The leaders that came through this movement were forced to change their views – and ended by groping towards the ideas of genuine socialism. Figures like Malcolm X and Martin Luther King started their political lives with a religious fervour, but were assassinated because they took the side of the working class.


Malcolm X said “you can’t have capitalism without racism.” Martin Luther King said “There must be better distribution of wealth and maybe America must move toward a democratic socialism.” He was assassinated a day after marching with striking sanitation workers. The Black Panther Party correctly adopted the ideas of socialism – but unfortunately, without a thorough understanding of what it would take to achieve a socialist society.

Black youth have opened a new chapter of struggle against racism. New movements like Black Lives Matter could play a key role in bringing young people to participate in this essential struggle. The conditions they face will force them to fight to the end.

The lessons of previous movements will have to be learnt quickly. The key lesson is that the struggle to end racism is linked at every level to the struggle against the rule of an economic and political elite which relies on racism to justify exploitation and keep workers divided against each other. That means the struggle against racism must also be the struggle for a socialist society.

If you agree with us, we urge you to join the struggle

RIP Muhammad Ali – 1942-2016

RIP Muhammad Ali – 1942-2016


Muhammad Ali, one of the greatest boxers of the 20th century, sadly died yesterday at the age of 74. As well as being a legendary fighter in the ring, Ali’s refusal to fight in Vietnam and his support and solidarity with the black struggles of the 1960s leave a lasting legacy. Politicians from all sides will pay tribute to Ali today, but 50 years ago they hounded him for standing up for the civil rights of black people.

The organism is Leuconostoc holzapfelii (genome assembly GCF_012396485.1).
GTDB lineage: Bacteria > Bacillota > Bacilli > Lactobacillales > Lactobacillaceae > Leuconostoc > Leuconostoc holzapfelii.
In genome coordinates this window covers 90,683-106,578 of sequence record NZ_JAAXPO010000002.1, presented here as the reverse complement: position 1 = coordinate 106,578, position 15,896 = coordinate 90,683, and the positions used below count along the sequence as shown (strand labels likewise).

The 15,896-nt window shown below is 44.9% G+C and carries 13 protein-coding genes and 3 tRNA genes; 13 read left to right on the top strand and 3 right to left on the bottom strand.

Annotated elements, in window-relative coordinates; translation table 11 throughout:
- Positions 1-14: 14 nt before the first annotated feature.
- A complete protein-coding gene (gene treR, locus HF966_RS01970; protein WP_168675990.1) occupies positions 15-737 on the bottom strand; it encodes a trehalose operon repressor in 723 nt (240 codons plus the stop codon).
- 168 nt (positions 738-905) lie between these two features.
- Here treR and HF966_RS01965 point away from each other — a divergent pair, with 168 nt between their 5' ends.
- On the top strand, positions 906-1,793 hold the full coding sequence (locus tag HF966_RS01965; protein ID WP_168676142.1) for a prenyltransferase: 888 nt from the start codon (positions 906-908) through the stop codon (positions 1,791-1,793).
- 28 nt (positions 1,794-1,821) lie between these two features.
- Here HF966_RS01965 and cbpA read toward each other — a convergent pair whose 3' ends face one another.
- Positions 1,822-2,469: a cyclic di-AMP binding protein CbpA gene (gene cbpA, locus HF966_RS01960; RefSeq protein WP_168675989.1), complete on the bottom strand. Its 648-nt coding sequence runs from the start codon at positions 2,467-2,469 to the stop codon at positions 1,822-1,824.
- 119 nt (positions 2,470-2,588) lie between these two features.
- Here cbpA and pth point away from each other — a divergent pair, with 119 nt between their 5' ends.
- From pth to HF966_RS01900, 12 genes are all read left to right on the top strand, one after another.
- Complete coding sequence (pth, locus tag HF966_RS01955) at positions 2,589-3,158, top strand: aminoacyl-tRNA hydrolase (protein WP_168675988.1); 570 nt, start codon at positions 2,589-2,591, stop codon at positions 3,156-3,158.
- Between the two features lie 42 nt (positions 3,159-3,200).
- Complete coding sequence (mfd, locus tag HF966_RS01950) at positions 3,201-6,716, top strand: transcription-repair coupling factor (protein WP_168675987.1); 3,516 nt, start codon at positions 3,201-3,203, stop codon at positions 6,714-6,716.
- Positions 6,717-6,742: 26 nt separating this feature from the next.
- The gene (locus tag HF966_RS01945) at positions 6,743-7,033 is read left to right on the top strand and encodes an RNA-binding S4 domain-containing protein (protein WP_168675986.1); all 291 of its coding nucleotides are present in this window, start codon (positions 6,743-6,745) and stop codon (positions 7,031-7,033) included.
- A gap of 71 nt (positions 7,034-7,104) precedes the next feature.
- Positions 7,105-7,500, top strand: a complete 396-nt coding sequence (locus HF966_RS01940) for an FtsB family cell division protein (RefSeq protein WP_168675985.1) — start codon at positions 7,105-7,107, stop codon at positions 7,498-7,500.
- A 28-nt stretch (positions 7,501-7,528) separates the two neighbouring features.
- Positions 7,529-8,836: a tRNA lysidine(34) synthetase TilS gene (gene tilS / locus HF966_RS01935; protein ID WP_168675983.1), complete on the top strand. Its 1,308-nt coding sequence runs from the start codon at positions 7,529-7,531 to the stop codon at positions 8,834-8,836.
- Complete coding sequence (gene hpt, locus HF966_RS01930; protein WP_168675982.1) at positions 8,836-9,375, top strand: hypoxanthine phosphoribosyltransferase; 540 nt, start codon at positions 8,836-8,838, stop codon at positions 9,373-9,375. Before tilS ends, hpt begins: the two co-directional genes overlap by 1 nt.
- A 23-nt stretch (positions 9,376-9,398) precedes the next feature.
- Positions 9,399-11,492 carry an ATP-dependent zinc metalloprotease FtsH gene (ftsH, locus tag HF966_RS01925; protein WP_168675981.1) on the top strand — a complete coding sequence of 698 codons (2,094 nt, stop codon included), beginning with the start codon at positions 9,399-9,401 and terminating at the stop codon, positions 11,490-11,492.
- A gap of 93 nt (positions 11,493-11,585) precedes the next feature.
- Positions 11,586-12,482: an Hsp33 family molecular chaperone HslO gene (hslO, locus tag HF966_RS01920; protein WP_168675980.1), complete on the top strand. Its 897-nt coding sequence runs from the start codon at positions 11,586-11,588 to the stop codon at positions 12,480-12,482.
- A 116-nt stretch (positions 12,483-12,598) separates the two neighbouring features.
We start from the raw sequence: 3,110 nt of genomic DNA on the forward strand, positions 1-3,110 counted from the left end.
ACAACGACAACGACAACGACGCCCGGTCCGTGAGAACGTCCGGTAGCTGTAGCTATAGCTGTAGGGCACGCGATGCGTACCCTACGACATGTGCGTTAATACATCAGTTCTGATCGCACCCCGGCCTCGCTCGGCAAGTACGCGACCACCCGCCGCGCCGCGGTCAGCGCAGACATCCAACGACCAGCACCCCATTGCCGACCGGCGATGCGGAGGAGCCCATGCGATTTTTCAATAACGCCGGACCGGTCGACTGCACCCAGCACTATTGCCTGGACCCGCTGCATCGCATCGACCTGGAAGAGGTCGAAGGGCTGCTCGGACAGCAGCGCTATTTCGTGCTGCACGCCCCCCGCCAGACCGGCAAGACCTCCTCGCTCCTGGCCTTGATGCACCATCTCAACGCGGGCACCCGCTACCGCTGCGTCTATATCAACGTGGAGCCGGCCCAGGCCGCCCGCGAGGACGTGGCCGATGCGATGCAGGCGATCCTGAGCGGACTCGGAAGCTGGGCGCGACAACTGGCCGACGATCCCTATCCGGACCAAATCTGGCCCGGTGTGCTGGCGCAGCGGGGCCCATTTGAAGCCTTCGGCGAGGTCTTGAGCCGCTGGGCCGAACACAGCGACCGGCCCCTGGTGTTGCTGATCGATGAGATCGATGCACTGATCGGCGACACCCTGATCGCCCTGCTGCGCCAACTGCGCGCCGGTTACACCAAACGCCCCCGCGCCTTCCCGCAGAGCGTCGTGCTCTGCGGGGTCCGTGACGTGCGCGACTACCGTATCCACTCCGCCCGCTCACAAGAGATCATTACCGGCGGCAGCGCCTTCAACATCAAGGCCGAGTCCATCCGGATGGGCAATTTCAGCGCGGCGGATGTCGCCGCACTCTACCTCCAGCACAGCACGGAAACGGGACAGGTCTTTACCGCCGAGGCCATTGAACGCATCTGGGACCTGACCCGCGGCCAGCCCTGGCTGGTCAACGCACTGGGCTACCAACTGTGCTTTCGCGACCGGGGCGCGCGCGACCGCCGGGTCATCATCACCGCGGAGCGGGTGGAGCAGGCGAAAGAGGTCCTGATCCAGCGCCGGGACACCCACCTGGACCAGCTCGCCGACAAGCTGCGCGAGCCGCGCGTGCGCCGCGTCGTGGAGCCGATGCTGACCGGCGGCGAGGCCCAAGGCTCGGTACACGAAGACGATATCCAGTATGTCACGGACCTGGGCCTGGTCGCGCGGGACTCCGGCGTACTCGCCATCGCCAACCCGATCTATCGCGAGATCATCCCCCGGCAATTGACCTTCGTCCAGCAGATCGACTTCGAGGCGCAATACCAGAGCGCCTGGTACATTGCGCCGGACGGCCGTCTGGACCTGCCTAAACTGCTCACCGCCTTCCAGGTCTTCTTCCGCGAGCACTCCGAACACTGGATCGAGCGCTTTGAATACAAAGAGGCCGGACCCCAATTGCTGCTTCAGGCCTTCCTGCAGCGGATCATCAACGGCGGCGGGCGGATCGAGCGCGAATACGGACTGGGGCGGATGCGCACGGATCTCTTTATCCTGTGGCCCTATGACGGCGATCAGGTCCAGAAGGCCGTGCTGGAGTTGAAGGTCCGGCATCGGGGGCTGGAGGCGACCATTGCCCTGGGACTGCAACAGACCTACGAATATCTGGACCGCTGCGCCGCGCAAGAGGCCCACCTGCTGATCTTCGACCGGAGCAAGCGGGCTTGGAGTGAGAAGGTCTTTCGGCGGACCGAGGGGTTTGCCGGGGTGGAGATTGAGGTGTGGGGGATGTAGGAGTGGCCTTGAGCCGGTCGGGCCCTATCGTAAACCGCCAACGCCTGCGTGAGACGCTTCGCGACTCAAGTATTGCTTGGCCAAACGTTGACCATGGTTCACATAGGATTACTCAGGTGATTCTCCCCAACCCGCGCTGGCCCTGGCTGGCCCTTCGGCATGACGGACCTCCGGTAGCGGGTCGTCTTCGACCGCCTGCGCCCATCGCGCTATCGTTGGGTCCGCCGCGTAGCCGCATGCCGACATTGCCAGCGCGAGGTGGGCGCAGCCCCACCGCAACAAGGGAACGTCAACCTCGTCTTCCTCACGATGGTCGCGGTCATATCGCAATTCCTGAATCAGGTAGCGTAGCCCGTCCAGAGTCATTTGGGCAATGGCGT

We are proud to reproduce the below article on Ali by Hugo Pierre from 2003.

Ali & the black struggles of the 1960s

DESPITE ITS CLAIM to be the ‘Land of the Free’, the US ruling class has subjected blacks to systematic racism since the beginnings of colonialism. Blacks, however, have fought tenaciously to end the denial of even the most basic rights, exploring all methods of struggle and all forms of alliances to end this repression.

After Lincoln was forced to declare the abolition of slavery during the American Civil War (1861-65), blacks in the northern states joined the union armies and in the south fled the plantations to join the fight. Blacks were often the most determined soldiers and made up a higher proportion of the union armies than their size in the population.

Although slavery was abolished, the vicious ‘Jim Crow’ system perpetuated racism in the southern states. ‘Jim Crow’ was the term used to describe the state laws passed from the 1890s to segregate blacks from whites in the south, in schools, housing, public transport, and other areas. All kinds of measures, from poll taxes to open intimidation, were used to keep blacks from registering or exercising their right to vote. This system was absent in the north, but there the capitalist class employed the tactics of divide and rule to put black workers in the worst paid jobs in the factories.

War brings radicalisation, and the second world war in particular radicalised blacks, who were forced to fight in segregated units. Prior to the war many blacks had been influenced by the major trade union struggles that had taken place in the 1920s and 1930s, especially the massive wave of strikes that broke out in 1934, which included sit-down action and city-wide general strikes (the Teamsters’ rebellion in Minneapolis and the Auto Lite sit-down in Toledo, Ohio). Mass organising campaigns among factory workers and wider layers of unskilled workers gave rise to the Congress of Industrial Organisations (CIO), formed in 1936. The new industrial unions (United Automobile Workers, United Mine Workers, United Steel Workers, etc) involved black workers (immediately attracting over 500,000 black members), unlike the old craft unions of the American Federation of Labor. This experience was used to good effect during the war, for example, in the 1941 strike organised by the black railway porters union, the Brotherhood of Sleeping Car Porters, which forced the government to end open racial discrimination in federal war production factories.

The pre-war struggles and the events of the second world war set the conditions for the development of a mass civil rights movement, beginning in the early 1950s, that would last nearly three decades. It brought to the fore some of the most courageous US black leaders and inspired workers, youth and the oppressed to struggle, not just in the US but around the world.

One of the most celebrated figures linked to this movement is Mohammad Ali, born Cassius Clay, in January 1942, to a poor working-class family in Louisville, Kentucky, who became probably the greatest heavy-weight boxer of all times. The young Clay, who took the name Mohammad Ali when he acknowledged his membership of the black nationalist Nation of Islam in 1964, was forced to take on the world, not just as sportsman but as part of the struggle for black rights. His successes became a powerful symbol of defiance and pride for black Americans and oppressed people around the world.